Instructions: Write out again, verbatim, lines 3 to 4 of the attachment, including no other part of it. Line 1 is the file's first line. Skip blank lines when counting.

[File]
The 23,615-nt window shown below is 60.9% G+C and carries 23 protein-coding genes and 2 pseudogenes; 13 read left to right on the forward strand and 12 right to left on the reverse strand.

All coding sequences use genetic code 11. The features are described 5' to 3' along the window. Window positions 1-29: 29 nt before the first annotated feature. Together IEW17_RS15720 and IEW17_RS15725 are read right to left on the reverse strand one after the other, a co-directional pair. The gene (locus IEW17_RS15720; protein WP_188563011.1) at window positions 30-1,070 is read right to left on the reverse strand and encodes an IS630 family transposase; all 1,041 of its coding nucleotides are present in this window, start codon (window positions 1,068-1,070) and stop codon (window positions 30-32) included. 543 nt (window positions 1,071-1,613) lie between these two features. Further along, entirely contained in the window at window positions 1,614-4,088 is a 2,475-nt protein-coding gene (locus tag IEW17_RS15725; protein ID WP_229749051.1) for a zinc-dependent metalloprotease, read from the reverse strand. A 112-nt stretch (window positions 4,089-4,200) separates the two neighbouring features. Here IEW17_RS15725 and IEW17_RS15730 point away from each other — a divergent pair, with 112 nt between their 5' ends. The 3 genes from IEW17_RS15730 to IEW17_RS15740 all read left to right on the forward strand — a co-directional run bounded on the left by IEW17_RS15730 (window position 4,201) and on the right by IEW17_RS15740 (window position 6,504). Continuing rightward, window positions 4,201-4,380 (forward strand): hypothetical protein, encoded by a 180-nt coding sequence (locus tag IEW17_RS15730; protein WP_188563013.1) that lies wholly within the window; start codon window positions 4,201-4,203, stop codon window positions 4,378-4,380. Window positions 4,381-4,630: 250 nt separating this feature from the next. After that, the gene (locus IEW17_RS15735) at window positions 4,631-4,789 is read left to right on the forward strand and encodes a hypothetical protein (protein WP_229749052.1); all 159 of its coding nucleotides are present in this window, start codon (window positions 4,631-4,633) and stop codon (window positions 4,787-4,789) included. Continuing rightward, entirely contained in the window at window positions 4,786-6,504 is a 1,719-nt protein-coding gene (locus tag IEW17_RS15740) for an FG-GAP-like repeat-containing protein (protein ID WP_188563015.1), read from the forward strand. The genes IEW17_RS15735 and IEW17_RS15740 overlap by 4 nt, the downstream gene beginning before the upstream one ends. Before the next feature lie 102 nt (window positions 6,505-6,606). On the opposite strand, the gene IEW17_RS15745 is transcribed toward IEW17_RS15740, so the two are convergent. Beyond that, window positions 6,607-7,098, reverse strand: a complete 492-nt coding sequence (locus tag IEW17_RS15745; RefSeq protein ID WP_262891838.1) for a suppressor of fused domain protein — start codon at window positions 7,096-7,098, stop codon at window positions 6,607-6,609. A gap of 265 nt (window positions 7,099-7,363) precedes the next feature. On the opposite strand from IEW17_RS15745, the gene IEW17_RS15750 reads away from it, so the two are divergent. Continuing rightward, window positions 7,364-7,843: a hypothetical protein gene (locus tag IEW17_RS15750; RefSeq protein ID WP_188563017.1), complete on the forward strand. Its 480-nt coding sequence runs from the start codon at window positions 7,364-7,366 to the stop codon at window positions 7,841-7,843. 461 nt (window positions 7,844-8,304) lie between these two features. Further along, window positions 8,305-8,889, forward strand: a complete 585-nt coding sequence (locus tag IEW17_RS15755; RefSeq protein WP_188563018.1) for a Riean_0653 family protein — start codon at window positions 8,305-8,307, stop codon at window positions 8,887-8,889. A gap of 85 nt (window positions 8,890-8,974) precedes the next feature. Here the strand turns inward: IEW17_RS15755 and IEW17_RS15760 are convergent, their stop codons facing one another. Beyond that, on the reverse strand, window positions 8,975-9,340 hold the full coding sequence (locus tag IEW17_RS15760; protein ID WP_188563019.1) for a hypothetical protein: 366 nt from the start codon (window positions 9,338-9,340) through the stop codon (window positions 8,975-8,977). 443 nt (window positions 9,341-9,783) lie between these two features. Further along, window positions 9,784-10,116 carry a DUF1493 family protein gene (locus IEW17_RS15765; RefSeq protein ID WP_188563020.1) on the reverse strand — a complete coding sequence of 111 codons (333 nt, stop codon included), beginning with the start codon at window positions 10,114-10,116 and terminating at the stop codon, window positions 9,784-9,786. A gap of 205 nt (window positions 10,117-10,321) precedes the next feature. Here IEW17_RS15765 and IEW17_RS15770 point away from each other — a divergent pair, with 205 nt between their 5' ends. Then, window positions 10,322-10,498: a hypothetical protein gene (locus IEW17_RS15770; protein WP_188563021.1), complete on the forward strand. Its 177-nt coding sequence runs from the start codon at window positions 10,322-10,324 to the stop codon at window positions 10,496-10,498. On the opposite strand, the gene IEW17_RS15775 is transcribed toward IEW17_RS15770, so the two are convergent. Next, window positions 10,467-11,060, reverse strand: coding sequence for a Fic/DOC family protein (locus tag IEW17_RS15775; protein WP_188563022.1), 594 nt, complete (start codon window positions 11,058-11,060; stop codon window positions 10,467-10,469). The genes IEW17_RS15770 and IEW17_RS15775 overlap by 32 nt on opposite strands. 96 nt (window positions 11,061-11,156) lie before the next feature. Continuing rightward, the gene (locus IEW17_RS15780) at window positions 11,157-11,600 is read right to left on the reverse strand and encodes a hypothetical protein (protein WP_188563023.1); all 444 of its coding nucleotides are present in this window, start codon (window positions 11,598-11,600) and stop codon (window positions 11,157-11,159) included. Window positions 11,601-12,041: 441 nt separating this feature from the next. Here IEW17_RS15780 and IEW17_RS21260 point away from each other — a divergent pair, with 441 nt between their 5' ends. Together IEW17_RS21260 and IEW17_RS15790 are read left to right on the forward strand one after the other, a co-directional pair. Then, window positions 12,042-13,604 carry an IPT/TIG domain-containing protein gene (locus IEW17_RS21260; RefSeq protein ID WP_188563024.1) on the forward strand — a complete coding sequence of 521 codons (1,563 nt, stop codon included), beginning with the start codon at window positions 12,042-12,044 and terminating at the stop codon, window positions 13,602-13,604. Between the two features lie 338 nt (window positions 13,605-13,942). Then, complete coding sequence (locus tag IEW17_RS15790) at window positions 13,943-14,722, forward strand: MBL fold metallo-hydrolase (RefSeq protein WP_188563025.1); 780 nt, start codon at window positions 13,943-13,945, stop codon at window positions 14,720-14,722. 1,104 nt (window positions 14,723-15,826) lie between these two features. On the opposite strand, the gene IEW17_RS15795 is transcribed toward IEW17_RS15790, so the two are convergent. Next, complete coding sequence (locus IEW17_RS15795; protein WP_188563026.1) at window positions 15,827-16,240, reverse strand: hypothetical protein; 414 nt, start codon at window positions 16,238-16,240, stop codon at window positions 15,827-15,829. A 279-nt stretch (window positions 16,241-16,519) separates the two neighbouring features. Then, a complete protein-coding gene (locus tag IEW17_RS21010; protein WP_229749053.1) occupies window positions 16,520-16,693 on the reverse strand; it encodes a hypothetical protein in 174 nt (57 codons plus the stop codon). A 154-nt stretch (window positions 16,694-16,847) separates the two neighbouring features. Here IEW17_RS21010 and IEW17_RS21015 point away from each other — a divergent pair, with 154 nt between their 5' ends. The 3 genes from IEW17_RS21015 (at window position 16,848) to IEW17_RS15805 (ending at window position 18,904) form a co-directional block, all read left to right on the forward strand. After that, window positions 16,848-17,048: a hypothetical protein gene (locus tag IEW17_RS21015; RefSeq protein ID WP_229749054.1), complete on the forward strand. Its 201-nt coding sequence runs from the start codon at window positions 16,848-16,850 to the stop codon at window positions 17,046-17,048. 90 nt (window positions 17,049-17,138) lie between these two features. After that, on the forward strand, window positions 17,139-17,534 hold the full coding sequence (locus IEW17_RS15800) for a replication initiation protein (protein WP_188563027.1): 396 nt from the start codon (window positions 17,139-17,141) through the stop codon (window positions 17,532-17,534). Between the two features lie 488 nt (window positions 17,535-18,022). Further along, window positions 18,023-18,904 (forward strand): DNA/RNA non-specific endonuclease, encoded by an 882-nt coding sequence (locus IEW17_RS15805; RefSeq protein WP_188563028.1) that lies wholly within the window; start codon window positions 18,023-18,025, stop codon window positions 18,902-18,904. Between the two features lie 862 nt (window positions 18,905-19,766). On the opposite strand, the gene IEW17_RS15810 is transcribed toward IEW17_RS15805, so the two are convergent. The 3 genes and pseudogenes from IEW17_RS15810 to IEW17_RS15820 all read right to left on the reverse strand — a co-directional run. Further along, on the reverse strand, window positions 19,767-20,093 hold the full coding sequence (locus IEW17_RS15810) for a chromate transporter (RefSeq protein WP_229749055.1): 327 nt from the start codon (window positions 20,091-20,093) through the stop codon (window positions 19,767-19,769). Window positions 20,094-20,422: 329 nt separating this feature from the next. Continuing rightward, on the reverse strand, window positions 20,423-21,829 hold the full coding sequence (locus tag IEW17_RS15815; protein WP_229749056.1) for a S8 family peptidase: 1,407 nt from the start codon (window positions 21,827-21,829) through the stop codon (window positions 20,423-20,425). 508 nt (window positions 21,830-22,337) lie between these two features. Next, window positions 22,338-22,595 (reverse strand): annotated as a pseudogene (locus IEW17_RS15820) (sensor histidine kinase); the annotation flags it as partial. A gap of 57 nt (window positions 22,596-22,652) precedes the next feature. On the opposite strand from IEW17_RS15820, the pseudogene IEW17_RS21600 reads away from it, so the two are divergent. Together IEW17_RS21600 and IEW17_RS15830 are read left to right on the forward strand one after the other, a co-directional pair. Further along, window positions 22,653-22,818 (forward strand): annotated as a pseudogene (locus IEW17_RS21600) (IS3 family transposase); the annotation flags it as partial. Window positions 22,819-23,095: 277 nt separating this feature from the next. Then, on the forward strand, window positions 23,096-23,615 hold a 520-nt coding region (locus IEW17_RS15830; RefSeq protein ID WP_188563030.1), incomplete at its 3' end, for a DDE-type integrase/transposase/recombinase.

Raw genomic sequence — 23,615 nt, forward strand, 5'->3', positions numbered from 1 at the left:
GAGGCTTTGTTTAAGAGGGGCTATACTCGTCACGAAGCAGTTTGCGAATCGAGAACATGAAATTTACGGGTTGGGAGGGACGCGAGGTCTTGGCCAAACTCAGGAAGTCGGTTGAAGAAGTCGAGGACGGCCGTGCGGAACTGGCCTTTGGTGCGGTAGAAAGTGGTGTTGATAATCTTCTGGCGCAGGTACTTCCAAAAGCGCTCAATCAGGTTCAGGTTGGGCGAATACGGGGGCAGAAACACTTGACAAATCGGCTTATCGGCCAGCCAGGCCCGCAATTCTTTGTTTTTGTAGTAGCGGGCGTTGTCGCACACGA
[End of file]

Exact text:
Raw genomic sequence — 23,615 nt, forward strand, 5'->3', positions numbered from 1 at the left:
GAGGCTTTGTTTAAGAGGGGCTATACTCGTCACGAAGCAGTTTGCGAATCGAGAACATGAAATTTACGGGTTGGGAGGGACGCGAGGTCTTGGCCAAACTCAGGAAGTCGGTTGAAGAAGTCGAGGACGGCCGTGCGGAACTGGCCTTTGGTGCGGTAGAAAGTGGTGTTGATAATCTTCTGGCGCAGGTACTTCCAAAAGCGCTCAATCAGGTTCAGGTTGGGCGAATACGGGGGCAGAAACACTTGACAAATCGGCTTATCGGCCAGCCAGGCCCGCAATTCTTTGTTTTTGTAGTAGCGGGCGTTGTCGCACACGA